Dual Use Research of Concern
Overview of Dual Use Research of Concern (DURC) Program
The U.S. government and the Ohio State University recognize that there are certain types of research, conducted for legitimate purposes, which can be utilized for both harmful and beneficial purposes. Dual Use Research of Concern (DURC) is a subset of such research that when misapplied could pose significant health and safety threats with broad potential consequences. DURC is defined by the US Government (USG) as “life sciences research that, based on current understanding, can be reasonably anticipated to provide knowledge, information, products, or technologies that could be directly misapplied to pose a significant threat with broad potential consequences to public health and safety, agricultural crops and other plants, animals, the environment, materiel, or national security.”
Under the current regulations, DURC applies to research conducted involving one of the 15 select agents/toxins listed below that may result in one or more of seven specific categories of experimental outcomes as described below.
15 Select Agents/Toxins:
1. Avian influenza virus (highly pathogenic)
2. Bacillus anthracis
3. Botulinum neurotoxin (in any quantity)
4. Burkholderia mallei
5. Burkholderia pseudomallei
6. Ebola virus
7. Foot-and-mouth disease virus
8. Francisella tularensis
9. Marburg virus
10. Reconstructed 1918 Influenza virus
11. Rinderpest virus
12. Toxin-producing strains of Clostridium botulinum
13. Variola major virus
14. Variola minor virus
15. Yersinia pestis
Applicable DURC Categories of Experimentation
Does the research…
1. Enhance the harmful consequences of the agent or toxin?
2. Disrupt immunity or the effectiveness of an immunization against the agent or toxin without clinical or agricultural justification?
3. Confer to the agent or toxin resistance to clinically or agriculturally useful prophylactic or therapeutic interventions against that agent or toxin or facilitates its ability to evade detection methodologies?
4. Alter properties of the agent or toxin in a manner that would enhance its stability, transmissibility, or ability to be disseminated?
5. Alter the host range or tropism of the agent or toxin?
6. Enhance the susceptibility of a host population to the agent or toxin?
7. Generate or reconstitute an eradicated or extinct agent or toxin listed above?
Institutional Review Process
The US Government instituted a policy effective September 24, 2015 which requires institutions to establish practices for the identification and management of DURC, create an Institutional Review Entity (IRE) to oversee the determination of whether or not research constitutes DURC, and to develop risk mitigation plans as necessary.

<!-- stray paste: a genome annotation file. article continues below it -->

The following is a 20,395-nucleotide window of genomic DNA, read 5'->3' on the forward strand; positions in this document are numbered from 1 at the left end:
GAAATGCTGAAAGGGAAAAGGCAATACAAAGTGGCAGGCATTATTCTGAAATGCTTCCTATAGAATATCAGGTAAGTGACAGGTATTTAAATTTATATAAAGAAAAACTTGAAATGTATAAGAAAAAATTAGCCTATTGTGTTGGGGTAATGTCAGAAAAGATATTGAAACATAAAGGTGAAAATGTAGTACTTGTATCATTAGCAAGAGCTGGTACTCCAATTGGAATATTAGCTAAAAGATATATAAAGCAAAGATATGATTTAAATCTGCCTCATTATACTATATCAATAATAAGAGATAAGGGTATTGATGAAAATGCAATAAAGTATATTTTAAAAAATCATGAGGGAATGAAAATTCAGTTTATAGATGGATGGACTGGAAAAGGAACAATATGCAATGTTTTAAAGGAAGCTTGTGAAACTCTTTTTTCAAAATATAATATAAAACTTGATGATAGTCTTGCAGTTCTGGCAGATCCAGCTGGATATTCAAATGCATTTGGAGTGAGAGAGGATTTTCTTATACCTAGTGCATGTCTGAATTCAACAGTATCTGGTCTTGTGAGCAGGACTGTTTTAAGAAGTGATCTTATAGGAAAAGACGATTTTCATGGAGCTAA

As part of the application to the Institutional Biosafety Committee, a Principal Investigator will be asked to indicate whether his/her research involves any of the 15 select agents and justify whether or not the research produces, aims to produce, or can reasonably be anticipated to produce one of the seven categories of experimentation described above. If the research involves one of the 15 select agents, the IBC will forward the application and protocol for review to the IRE.
If the IRE determines that the project does meet one of the above criteria, the IRE must then determine whether or not the research meets the definition of DURC. If the research is deemed to be DURC, a risk mitigation plan must be developed and approved by the governmental funding agency within 90 days.
A risk mitigation plan indicates the specific measures to be employed to reduce the identified risks and address whether existing biosafety and biosecurity measures are adequate, the applicability of existing countermeasures, educational and training measures for research staff, the plan for monitoring the conduct of the research, and the plan for responsible communication of the research findings. The IRE will review all active DURC protocols and risk mitigation plans annually and modify the plans as needed.
When the IRE has been engaged in the review of a protocol, no research activities may begin until the approval of the IRE and other review committees have been received. Additionally, Principal Investigators are required to notify the IRE immediately of any changes in the research or any unexpected results that might implicate one of the seven categories of experimentation.
Principal Investigators and any lab personnel working on Dual Use Research of Concern projects are required to undergo DURC training, read the OSU DURC Policy, and submit a certificate of completion to the Institutional Biosafety Committee.
Training Course available via the Environmental Health & Safety Online Training website. The training module can be found under the Biosafety Program area. Completing the DURC training module through the EHS Training website will generate a Training Report, which can be printed or accessed by the individual, EHS staff, and Institutional Biosafety Committee staff. This Training Report serves as a certificate of completion.
Policies & Procedures
Questions or requests for additional information should be directed to the Institutional Contact for Dual Use Research (ICDUR), Tina Bogac, at email@example.com or 292-2950.